The YouTube video below is an excellent presentation of the purpose, value and process of critical thinking. No amount of training or education can take the place of the ability to evaluate circumstances, analyze problems and think through solutions. It doesn’t matter if you are trying to get ahead in your company, building a team to complete a project or training your sole employee for your small business: you need to know how to think critically and teach your employees to do the same. Here’s a 5 minute introduction.
Do you use some reminder service like rememberthemilk.com? There are several excellent ones, and if you don’t use Firefox, they’ll do a good job for you.
However, I’ve just discovered an add-on for Firefox that does the job of keeping your to-dos and reminders/alarms constantly available on your browser. No calendar program needed. Very handy. It’s called ReminderFox and you can find it https://addons.mozilla.org/en-US/firefox/addon/1191/. You can receive alarms in your browser and by email. You can even create “quick alarms” that remind you to do something a short time later, such as “it’s 4:00 p.m. — call your manager about the report.”
It’s set by default to reside in the right corner of the status bar at the bottom of the browser window. Just click on it and a fairly sophisticated reminder and to-do program window pops open. It’s very easy and intuitive, but there’s lots of user info and training available on the developer’s Firefox page (here). And it is free, but the developers would be most grateful for a small donation.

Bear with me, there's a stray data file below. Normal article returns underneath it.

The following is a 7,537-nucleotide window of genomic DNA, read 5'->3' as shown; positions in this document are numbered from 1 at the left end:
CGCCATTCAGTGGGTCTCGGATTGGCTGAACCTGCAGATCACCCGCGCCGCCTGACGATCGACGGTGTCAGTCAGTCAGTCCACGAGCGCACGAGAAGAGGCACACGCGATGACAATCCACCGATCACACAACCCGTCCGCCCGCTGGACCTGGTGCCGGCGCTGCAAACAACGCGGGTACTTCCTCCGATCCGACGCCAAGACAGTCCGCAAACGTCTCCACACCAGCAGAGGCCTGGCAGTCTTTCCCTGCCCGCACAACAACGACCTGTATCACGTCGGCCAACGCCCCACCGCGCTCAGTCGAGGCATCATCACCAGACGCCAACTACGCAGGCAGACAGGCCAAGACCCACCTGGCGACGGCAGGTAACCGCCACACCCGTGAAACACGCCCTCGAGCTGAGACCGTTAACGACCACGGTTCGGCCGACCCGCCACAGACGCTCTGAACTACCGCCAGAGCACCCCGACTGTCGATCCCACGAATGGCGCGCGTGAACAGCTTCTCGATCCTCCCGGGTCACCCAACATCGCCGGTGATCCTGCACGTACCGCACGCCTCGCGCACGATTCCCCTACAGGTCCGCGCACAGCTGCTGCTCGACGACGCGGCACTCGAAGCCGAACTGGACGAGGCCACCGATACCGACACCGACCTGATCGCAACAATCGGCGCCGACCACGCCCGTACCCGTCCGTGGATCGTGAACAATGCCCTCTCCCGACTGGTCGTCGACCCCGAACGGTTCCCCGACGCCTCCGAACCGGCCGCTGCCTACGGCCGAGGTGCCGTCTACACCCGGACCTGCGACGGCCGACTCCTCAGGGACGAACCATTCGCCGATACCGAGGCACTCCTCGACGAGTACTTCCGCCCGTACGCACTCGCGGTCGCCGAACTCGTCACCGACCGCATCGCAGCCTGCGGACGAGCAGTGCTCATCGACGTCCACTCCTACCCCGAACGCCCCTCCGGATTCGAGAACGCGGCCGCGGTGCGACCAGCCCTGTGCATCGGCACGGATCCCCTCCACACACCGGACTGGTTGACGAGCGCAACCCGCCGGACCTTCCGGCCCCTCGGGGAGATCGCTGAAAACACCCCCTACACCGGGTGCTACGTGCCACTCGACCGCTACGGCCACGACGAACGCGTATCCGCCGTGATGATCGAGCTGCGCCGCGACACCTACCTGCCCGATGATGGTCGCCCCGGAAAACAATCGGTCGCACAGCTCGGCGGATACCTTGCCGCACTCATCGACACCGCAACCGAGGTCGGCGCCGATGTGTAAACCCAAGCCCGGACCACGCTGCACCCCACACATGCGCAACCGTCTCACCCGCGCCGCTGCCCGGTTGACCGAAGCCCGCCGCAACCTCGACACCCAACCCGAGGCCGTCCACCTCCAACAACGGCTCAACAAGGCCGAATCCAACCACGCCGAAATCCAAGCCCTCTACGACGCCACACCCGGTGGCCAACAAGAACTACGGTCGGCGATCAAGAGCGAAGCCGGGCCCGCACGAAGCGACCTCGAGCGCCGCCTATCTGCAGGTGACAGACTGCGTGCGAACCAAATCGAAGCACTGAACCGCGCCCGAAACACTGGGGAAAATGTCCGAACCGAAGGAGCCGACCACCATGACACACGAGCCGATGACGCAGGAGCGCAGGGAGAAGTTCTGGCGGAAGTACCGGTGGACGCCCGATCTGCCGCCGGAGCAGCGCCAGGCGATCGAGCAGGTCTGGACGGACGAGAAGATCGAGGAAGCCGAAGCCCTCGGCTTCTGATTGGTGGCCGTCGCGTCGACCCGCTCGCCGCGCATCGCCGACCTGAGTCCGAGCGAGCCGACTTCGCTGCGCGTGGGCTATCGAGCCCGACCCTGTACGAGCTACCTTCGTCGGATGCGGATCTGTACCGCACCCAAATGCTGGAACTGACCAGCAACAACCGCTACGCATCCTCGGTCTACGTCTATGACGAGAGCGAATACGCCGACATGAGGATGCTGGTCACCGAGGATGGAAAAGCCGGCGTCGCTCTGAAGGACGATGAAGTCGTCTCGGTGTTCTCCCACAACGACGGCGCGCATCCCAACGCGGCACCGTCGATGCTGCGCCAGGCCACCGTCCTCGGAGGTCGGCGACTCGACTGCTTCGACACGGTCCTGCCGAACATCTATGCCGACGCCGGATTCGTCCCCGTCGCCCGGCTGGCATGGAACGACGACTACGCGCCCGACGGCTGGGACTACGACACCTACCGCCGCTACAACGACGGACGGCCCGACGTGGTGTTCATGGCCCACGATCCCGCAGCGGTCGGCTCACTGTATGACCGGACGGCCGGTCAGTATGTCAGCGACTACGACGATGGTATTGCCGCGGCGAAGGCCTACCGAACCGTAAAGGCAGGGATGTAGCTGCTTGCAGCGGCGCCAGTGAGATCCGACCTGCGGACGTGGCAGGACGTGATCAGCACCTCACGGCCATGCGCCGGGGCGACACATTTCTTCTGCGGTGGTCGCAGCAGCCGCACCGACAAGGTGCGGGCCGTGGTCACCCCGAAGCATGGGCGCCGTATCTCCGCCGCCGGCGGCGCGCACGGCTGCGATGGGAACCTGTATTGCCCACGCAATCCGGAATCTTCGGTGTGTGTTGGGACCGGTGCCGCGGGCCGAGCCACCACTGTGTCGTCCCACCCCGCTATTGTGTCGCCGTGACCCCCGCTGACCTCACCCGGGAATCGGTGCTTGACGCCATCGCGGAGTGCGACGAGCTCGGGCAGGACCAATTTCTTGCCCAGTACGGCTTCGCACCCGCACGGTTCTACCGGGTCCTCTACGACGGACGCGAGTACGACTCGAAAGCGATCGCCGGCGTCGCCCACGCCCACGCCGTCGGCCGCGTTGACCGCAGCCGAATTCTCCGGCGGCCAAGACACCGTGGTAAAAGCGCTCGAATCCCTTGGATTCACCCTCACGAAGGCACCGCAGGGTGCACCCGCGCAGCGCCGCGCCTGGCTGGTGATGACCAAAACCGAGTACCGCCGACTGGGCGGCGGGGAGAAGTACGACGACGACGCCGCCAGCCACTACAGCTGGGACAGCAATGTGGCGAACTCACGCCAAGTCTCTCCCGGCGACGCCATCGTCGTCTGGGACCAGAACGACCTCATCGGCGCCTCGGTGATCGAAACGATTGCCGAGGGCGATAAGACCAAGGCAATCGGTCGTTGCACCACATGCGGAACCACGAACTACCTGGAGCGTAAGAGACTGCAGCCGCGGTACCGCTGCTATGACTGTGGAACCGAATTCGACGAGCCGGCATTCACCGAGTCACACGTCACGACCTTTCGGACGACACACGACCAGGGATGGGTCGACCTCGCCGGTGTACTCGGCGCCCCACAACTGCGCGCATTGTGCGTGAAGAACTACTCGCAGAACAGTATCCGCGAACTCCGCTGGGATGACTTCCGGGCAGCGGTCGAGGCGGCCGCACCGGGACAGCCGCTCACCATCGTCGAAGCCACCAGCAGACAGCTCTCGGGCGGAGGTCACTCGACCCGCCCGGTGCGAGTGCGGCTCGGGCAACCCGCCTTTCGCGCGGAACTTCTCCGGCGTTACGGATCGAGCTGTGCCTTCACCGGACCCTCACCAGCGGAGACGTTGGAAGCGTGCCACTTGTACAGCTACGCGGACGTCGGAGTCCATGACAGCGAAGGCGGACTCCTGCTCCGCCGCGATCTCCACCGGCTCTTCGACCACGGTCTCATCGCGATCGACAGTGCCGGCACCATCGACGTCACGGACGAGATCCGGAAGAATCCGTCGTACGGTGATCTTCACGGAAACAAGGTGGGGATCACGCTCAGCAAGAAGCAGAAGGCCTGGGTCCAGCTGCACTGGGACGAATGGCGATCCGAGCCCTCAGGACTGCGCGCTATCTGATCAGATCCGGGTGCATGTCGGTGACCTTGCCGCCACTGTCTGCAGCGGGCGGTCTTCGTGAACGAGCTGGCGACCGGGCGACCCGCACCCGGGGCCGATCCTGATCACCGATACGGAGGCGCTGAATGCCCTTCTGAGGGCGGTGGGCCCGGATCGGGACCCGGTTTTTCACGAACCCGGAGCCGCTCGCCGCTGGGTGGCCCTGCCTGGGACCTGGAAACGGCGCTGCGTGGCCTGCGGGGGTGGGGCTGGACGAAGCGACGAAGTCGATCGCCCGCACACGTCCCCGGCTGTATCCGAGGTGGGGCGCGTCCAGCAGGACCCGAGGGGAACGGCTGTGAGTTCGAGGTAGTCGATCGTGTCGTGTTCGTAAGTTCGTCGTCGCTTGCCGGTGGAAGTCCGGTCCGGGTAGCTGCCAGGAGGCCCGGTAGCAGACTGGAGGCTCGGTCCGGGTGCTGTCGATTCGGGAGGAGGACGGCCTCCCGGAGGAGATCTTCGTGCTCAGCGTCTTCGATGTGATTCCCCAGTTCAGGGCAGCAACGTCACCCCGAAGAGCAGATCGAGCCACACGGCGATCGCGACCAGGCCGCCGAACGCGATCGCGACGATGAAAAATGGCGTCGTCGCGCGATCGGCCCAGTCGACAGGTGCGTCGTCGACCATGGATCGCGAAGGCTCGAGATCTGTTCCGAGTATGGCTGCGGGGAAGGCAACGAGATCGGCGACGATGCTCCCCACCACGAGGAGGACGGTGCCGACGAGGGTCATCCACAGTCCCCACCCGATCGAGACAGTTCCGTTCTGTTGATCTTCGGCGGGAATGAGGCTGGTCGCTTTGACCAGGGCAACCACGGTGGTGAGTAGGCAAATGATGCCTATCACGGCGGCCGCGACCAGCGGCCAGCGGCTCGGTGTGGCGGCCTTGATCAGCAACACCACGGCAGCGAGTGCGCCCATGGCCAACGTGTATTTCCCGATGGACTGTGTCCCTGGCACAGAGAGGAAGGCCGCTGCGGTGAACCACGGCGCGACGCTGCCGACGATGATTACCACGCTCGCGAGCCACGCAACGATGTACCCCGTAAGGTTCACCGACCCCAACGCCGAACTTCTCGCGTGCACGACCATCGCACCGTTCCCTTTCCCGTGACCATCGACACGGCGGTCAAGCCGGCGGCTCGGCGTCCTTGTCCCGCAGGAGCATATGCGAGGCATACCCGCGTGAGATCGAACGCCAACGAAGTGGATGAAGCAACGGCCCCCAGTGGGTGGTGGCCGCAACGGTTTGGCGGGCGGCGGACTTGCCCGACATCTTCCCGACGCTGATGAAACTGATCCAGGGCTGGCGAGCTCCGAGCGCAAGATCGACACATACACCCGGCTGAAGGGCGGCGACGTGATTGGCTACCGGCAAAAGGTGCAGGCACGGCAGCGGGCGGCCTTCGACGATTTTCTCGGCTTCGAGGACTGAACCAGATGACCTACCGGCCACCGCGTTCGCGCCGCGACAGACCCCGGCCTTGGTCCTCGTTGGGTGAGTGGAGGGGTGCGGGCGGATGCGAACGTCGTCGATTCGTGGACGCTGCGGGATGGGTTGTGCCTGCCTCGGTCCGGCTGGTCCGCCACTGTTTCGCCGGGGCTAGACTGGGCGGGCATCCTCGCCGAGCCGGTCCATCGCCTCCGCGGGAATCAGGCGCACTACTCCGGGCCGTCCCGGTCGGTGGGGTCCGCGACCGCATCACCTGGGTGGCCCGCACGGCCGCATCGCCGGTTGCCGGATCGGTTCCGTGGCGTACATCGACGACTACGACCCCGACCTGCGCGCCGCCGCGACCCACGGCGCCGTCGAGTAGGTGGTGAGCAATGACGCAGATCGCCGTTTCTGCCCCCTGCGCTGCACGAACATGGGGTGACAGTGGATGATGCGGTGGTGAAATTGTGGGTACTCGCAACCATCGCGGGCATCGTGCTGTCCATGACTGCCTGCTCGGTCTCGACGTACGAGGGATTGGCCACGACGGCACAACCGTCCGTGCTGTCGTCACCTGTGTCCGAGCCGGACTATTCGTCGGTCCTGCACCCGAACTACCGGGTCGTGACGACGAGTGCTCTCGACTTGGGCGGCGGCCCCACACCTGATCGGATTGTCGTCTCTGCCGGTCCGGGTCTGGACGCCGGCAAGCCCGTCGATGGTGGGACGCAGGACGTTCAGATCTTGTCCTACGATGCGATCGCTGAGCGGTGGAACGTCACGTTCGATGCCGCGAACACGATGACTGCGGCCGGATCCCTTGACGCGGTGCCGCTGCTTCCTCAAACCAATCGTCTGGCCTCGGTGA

Over the last week, I’ve published some guest articles I’d like to bring to your attention, out of the daily additions I do to the Superperformance.com site:
In “Winning at Working: The Musketeer Approach,” you learn why it is necessary to build a support network of trusted colleagues to get you through the hard times at work. This is a different consideration from a career-building network, although the networks may overlap. And how important it is for all in the group to “be there” for one another. It’s not enough to acquire casual friends in the workplace. You need folks who can really back you up.
“Behold — The Mighty Baby Step!” is a reminder of how powerful you become when you step out of “overwhelm” by breaking down big jobs into easier-to-handle pieces (or smaller chunks of time) and then persisting at the small stuff until it’s done.
“Motivating Employees: You’re Kidding, Right” is one coach’s response to the idea of employee motivation. Much depends upon what you mean by “motivating,” but more often than not, when management wants motivation, they mean a system or set of practical techniques that will apply in general. The consideration of individual differences in motivation makes generalizations very difficult. While there are some “universal” motivators, it is challenging to make practical tools and methods from them that apply to any particular workplace. The best that psychologists, coaches and consultants can really do is teach the principles of motivation and self-motivation, give some typical examples, and let folks try to figure out for themselves what applies to each individual worker. If it were easy to break down motivations into techniques, I’d be making millions using “motivation” to get customers to buy whatever I wanted to market.